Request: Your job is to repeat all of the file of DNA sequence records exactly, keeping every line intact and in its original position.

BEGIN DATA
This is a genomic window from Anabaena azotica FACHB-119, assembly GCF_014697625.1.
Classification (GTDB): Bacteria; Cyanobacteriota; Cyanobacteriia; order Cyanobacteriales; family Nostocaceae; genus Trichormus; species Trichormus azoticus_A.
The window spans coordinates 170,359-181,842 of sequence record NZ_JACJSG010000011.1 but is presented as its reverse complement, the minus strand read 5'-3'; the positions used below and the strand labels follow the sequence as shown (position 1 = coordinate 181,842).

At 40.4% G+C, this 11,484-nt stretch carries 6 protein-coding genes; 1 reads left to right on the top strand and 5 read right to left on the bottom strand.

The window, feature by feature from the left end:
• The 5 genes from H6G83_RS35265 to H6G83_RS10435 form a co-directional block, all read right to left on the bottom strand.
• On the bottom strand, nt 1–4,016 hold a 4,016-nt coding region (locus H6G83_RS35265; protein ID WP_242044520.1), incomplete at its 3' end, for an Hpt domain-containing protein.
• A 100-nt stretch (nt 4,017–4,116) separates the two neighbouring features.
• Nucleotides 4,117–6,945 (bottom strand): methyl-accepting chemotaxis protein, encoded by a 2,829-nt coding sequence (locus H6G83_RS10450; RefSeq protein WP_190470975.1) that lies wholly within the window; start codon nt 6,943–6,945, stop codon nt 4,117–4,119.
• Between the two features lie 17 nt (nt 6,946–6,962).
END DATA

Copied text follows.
This is a genomic window from Anabaena azotica FACHB-119, assembly GCF_014697625.1.
Classification (GTDB): Bacteria; Cyanobacteriota; Cyanobacteriia; order Cyanobacteriales; family Nostocaceae; genus Trichormus; species Trichormus azoticus_A.
The window spans coordinates 170,359-181,842 of sequence record NZ_JACJSG010000011.1 but is presented as its reverse complement, the minus strand read 5'-3'; the positions used below and the strand labels follow the sequence as shown (position 1 = coordinate 181,842).

At 40.4% G+C, this 11,484-nt stretch carries 6 protein-coding genes; 1 reads left to right on the top strand and 5 read right to left on the bottom strand.

The window, feature by feature from the left end:
• The 5 genes from H6G83_RS35265 to H6G83_RS10435 form a co-directional block, all read right to left on the bottom strand.
• On the bottom strand, nt 1–4,016 hold a 4,016-nt coding region (locus H6G83_RS35265; protein ID WP_242044520.1), incomplete at its 3' end, for an Hpt domain-containing protein.
• A 100-nt stretch (nt 4,017–4,116) separates the two neighbouring features.
• Nucleotides 4,117–6,945 (bottom strand): methyl-accepting chemotaxis protein, encoded by a 2,829-nt coding sequence (locus H6G83_RS10450; RefSeq protein WP_190470975.1) that lies wholly within the window; start codon nt 6,943–6,945, stop codon nt 4,117–4,119.
• Between the two features lie 17 nt (nt 6,946–6,962).